Is anyone aware of published guidelines or standards for maximum number of keystroke or mouse clicks for a specific duration or day? The office type guidelines I’m aware of are specific to furniture, reach distances etc. Thanks for your help.
NIOSH Study Finds Supplementary Breaks Minimized Discomfort, Did Not Impair Productivity A new NIOSH study supports earlier research findings that supplementary rest breaks minimize discomfort and eyestrain among data-entry employees without impairing productivity. Participants
You might try this article, it states “… a significant association only when time spent using a mouse exceeded 30 h/wk.” and “Repetitive keying of 8000 to 12000 keystrokes/h has been found to be a risk factor for arm, hand, and elbow pain.”, however, read the entire article carefully. Computer use and carpal tunnel syndrome: a 1-year follow-up study. Andersen JH, Thomsen JF, Overgaard E, Lassen CF, Brandt LP, Vilstrup I, Kryger AI, Mikkelsen S.
Department of Occupational Medicine, Herning Hospital, Herning, Denmark. [email protected]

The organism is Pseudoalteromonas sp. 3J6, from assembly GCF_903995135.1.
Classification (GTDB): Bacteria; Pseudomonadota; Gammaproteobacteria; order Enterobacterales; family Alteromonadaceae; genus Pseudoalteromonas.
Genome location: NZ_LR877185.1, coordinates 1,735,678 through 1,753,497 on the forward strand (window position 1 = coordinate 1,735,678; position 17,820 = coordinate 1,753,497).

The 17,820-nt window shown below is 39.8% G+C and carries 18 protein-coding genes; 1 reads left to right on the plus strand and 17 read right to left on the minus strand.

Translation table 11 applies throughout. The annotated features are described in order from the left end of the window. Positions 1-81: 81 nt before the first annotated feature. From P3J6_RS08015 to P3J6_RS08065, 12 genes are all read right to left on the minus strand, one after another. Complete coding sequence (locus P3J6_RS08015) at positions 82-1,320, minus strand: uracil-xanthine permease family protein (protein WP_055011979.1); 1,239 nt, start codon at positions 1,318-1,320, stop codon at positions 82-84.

CONTEXT: Computer use is increasingly common among many working populations, and concern exists about possible adverse effects of computer use, such as carpal tunnel syndrome (CTS). OBJECTIVES: To estimate the prevalence and incidence of possible CTS and to evaluate the contribution of use of mouse devices and keyboards to the risk of possible CTS. DESIGN AND SETTING: A 1-year follow-up study with questionnaires conducted in 2000 and 2001 at 3500 workplaces in Denmark, followed on each of the 2 occasions by a clinical interview on symptom distribution and frequency. PARTICIPANTS: The questionnaire was sent to 9480 members of a trade union, with an initial response rate of 73% (n = 6943), and 82% (n = 5658) at follow-up. MAIN OUTCOME MEASURES: At baseline, there were 3 outcome measures: tingling/numbness in the right hand once a week or more as reported in the questionnaire; tingling, numbness, and pain in the median nerve in the right hand confirmed by clinical interview; and tingling, numbness, and pain in the median nerve in the right hand at night confirmed by clinical interview. At 1 year of follow-up the main outcome of interest was onset of symptoms among participants who had no or minor symptoms at baseline. RESULTS: The overall self-reported prevalence of tingling/numbness in the right hand at baseline was 10.9%. The interview confirmed that prevalence of tingling/numbness in the median nerve was 4.8%, of which about one third, corresponding to a prevalence of 1.4%, experienced symptoms at night. Onset of new symptoms in the 1-year follow-up was 5.5%. In the cross-sectional comparisons and in the follow-up analyses, there was an association between use of a mouse device for more than 20 h/wk and risk of possible CTS but no statistically significant association with keyboard use. CONCLUSIONS: The occurrence of possible CTS in the right hand was low. The study emphasizes that computer use does not pose a severe occupational hazard for developing symptoms of CTS.
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